One of my favorite stops at the Abraham Lincoln Museum in Springfield.
The Thirty-third Infantry Illinois Volunteers was organized at Camp Butler, Illinois, in the month of September, 1861, by Colonel Chas. E. Hovey, and mustered into the United States service by Captain T. G. Pitcher, U. S. A.
September 20, moved to Ironton, Mo., via St. Louis. Remained at Ironton during the winter, with occasional scouts into the country. On one of these the battle of Fredericktown was fought – Company A on skirmish line. March 1862, moved, with the command of General Steele, southward, passing into Arkansas at Pitman’s Ferry, and marching, via Pocahontas and Jacksonport, to Batesville, where it joined General Curtis’ army; thence, via Jacksonport, Augusta and Clarendon, to Helena.
July 7, at Cache creek, or Cotton Plant, several companies participated in a battle with Texas rangers, in which Company A rescued and brought off a field piece belonging to our cavalry. The rebels had a large number killed, and were pursued for some miles. According to our official report one hundred and twenty three rebel dead were found on the main battlefield, and a number were killed in the pursuit. Seven were killed and fifty-seven wounded on the Union side; none killed in the Thirty-third.
During July and August were camped 20 miles south of Helena, and engaged in eight expeditions up and down the river.
September 1, was moved up the river to Sulphur Springs, and thence to Pilot Knobb, where it arrived in the middle of the October, 1862.
November 15, was moved to Van Buren, Ark., in Colonel Harris’ Brigade, Brigadier General W.P. Benton’s Division, of General Davidson’s Corps. Made winter campaign in southeast Missouri, passing through Patterson, Van Buren, Alton, West Plains, Eminence and Centreville, and returned to Bellevue Valley, near Pilot Knob, about March 1,1863.
The Thirty-third was then ordered to Ste. Genevieve, Mo., where, with the command, it embarked for Milliken’s Bend, La. Attached to the First Brigade, First Division, Thirteenth Army Corps, it was engaged in all its battles, participating in the battles of Port Gibson, Champion Hill, Black River Bridge, assault and siege of Vicksburg, and the siege of Jackson.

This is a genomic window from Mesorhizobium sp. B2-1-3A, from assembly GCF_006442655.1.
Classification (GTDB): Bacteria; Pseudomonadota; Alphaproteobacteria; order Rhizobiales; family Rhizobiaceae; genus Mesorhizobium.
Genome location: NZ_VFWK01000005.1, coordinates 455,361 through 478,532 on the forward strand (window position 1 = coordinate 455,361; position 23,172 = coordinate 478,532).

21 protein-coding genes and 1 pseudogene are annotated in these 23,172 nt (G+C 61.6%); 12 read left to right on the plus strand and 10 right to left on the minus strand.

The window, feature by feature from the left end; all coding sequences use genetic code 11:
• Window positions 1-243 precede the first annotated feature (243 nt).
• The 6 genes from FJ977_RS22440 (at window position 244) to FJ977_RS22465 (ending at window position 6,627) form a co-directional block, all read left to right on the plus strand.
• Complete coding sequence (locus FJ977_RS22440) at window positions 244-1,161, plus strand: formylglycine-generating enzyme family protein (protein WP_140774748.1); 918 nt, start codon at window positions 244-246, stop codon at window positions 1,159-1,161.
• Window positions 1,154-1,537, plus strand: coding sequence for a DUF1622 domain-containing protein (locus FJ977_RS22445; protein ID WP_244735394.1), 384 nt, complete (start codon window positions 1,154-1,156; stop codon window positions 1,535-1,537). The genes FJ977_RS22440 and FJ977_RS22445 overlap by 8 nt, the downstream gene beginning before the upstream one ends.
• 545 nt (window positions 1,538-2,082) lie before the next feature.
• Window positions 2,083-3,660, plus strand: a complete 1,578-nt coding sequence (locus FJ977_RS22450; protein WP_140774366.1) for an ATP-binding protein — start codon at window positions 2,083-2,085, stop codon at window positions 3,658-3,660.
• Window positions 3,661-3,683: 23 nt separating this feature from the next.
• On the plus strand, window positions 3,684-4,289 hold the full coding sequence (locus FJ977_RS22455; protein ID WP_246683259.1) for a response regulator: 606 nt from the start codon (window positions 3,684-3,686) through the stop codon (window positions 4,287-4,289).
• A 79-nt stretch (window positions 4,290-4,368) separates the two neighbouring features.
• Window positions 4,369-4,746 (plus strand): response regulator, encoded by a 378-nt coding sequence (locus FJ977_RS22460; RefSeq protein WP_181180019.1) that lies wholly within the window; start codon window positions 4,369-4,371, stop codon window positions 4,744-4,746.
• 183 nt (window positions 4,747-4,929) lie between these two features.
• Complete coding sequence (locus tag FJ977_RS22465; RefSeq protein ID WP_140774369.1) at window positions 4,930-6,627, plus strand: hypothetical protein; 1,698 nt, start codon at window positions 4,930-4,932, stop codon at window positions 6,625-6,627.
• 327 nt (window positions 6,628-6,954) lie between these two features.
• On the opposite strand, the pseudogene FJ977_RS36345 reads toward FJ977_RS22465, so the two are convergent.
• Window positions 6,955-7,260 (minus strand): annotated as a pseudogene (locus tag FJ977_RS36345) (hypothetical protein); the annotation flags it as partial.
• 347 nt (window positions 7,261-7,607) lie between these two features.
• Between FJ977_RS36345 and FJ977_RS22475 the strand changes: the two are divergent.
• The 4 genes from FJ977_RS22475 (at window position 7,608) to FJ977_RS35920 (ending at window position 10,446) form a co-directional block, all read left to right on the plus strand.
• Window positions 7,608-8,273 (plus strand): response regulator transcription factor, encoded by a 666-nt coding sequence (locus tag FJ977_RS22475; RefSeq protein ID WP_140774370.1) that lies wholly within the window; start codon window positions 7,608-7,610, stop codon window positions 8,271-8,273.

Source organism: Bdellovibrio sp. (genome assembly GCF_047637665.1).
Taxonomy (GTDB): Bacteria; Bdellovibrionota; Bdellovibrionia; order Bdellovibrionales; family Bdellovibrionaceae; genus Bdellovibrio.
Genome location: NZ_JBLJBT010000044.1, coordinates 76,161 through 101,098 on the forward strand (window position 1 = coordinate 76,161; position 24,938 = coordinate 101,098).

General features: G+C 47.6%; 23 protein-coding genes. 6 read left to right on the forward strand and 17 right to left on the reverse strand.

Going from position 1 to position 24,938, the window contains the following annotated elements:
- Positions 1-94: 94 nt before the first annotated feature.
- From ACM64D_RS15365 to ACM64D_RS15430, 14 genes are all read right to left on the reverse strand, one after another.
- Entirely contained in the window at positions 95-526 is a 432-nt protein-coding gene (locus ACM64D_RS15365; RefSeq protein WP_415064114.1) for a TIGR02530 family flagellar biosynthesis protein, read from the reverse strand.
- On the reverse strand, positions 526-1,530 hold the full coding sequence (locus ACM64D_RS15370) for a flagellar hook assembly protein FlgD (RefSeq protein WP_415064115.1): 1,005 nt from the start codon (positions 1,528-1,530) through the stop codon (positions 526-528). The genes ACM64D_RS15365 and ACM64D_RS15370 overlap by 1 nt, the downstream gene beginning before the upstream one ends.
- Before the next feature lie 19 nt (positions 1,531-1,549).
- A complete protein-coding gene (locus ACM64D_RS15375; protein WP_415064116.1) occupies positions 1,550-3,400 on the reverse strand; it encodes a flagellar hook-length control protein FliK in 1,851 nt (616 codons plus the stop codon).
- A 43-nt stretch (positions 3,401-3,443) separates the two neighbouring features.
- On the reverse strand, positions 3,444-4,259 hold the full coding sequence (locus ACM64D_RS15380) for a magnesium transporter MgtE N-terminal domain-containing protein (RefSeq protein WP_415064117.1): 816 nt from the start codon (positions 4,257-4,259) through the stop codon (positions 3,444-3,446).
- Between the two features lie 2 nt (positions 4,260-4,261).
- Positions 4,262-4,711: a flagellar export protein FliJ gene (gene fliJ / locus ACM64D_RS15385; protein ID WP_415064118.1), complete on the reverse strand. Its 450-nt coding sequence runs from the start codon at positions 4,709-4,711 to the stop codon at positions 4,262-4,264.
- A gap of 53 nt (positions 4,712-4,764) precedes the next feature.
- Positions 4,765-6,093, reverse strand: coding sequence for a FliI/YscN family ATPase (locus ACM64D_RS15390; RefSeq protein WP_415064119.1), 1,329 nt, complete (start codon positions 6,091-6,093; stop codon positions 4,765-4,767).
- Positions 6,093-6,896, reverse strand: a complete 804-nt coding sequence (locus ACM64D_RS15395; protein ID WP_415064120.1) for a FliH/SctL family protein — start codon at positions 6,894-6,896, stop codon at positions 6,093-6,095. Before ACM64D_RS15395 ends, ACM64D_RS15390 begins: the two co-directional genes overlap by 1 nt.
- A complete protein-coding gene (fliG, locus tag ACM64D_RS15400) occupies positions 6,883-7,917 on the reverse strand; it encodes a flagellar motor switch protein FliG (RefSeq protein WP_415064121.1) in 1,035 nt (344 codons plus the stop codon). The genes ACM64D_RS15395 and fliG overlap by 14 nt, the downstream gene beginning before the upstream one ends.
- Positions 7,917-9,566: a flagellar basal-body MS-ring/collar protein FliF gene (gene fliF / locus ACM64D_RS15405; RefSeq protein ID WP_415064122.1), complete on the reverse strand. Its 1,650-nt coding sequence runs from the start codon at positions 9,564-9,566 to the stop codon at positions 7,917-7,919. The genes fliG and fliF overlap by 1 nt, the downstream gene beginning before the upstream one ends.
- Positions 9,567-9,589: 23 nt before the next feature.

April 28, in company with a large force, embarked and ran down to Grand Gulf, where we watched next day the five-hours fight between the gun-boat fleet and the rebel batteries. The fleet having failed to silence the rebel guns, the troops marched across the bend to the river below, and the fleet ran past during the night, through a heavy fire, which however did but little injury even to the frail transport boats.
Next day, April 30, again embarked, ran down the river some miles and landed on the Mississippi side. May 1, the Regiment opened the fight on both the right and the left of the field; and the Thirteenth Corps mainly fought and won it. Four companies of the Thirty-third under Major Potter deployed as skirmishers on the left, developed the position of the enemy, and drew an artillery fire, holding the position until relieved by General Osterhans’ Division.
Next morning, May 2, entered Port Gibson without further resistance, found the suspension bridge across the bayou burned; and the Thirty-third built, in four hours, a practicable floating bridge, over which the army marched.
On the 16th was fought the battle of Champion Hill.
The First Division was held in reserve until near the close, but was in the advance is the pursuit, and pressed the enemy closely until dark, when it halted at Edwards’ Station, and captured there a quantity of stores. Early in our advance, two men in Company C were killed by a stray or accidental shot.